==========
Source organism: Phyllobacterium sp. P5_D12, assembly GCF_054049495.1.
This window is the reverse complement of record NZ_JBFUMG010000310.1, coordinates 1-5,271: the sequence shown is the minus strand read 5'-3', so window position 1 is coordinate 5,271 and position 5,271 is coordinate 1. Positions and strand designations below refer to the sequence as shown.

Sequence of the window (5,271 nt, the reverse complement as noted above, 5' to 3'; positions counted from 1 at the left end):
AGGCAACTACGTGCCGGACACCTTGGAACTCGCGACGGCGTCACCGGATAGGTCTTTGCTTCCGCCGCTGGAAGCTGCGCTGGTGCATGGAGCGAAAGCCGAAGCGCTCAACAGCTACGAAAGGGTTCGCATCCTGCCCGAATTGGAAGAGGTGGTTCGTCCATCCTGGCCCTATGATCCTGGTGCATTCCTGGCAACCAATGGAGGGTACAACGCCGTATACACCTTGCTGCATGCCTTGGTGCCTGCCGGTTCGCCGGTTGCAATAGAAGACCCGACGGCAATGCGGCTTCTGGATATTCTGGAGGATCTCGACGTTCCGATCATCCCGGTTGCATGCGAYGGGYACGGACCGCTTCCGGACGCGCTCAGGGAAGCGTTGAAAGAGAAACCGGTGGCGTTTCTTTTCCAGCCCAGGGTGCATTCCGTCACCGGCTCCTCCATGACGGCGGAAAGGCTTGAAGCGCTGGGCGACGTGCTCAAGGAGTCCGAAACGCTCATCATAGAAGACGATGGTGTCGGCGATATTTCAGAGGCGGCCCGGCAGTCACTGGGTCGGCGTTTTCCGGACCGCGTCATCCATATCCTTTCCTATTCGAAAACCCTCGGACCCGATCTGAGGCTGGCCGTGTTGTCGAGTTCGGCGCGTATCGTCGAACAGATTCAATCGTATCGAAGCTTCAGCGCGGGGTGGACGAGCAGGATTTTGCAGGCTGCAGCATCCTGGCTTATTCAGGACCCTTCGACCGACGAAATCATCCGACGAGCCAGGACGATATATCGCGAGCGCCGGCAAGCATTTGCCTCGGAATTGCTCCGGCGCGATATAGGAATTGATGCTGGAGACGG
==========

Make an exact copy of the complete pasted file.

Source organism: Phyllobacterium sp. P5_D12, assembly GCF_054049495.1.
This window is the reverse complement of record NZ_JBFUMG010000310.1, coordinates 1-5,271: the sequence shown is the minus strand read 5'-3', so window position 1 is coordinate 5,271 and position 5,271 is coordinate 1. Positions and strand designations below refer to the sequence as shown.

Sequence of the window (5,271 nt, the reverse complement as noted above, 5' to 3'; positions counted from 1 at the left end):
AGGCAACTACGTGCCGGACACCTTGGAACTCGCGACGGCGTCACCGGATAGGTCTTTGCTTCCGCCGCTGGAAGCTGCGCTGGTGCATGGAGCGAAAGCCGAAGCGCTCAACAGCTACGAAAGGGTTCGCATCCTGCCCGAATTGGAAGAGGTGGTTCGTCCATCCTGGCCCTATGATCCTGGTGCATTCCTGGCAACCAATGGAGGGTACAACGCCGTATACACCTTGCTGCATGCCTTGGTGCCTGCCGGTTCGCCGGTTGCAATAGAAGACCCGACGGCAATGCGGCTTCTGGATATTCTGGAGGATCTCGACGTTCCGATCATCCCGGTTGCATGCGAYGGGYACGGACCGCTTCCGGACGCGCTCAGGGAAGCGTTGAAAGAGAAACCGGTGGCGTTTCTTTTCCAGCCCAGGGTGCATTCCGTCACCGGCTCCTCCATGACGGCGGAAAGGCTTGAAGCGCTGGGCGACGTGCTCAAGGAGTCCGAAACGCTCATCATAGAAGACGATGGTGTCGGCGATATTTCAGAGGCGGCCCGGCAGTCACTGGGTCGGCGTTTTCCGGACCGCGTCATCCATATCCTTTCCTATTCGAAAACCCTCGGACCCGATCTGAGGCTGGCCGTGTTGTCGAGTTCGGCGCGTATCGTCGAACAGATTCAATCGTATCGAAGCTTCAGCGCGGGGTGGACGAGCAGGATTTTGCAGGCTGCAGCATCCTGGCTTATTCAGGACCCTTCGACCGACGAAATCATCCGACGAGCCAGGACGATATATCGCGAGCGCCGGCAAGCATTTGCCTCGGAATTGCTCCGGCGCGATATAGGAATTGATGCTGGAGACGG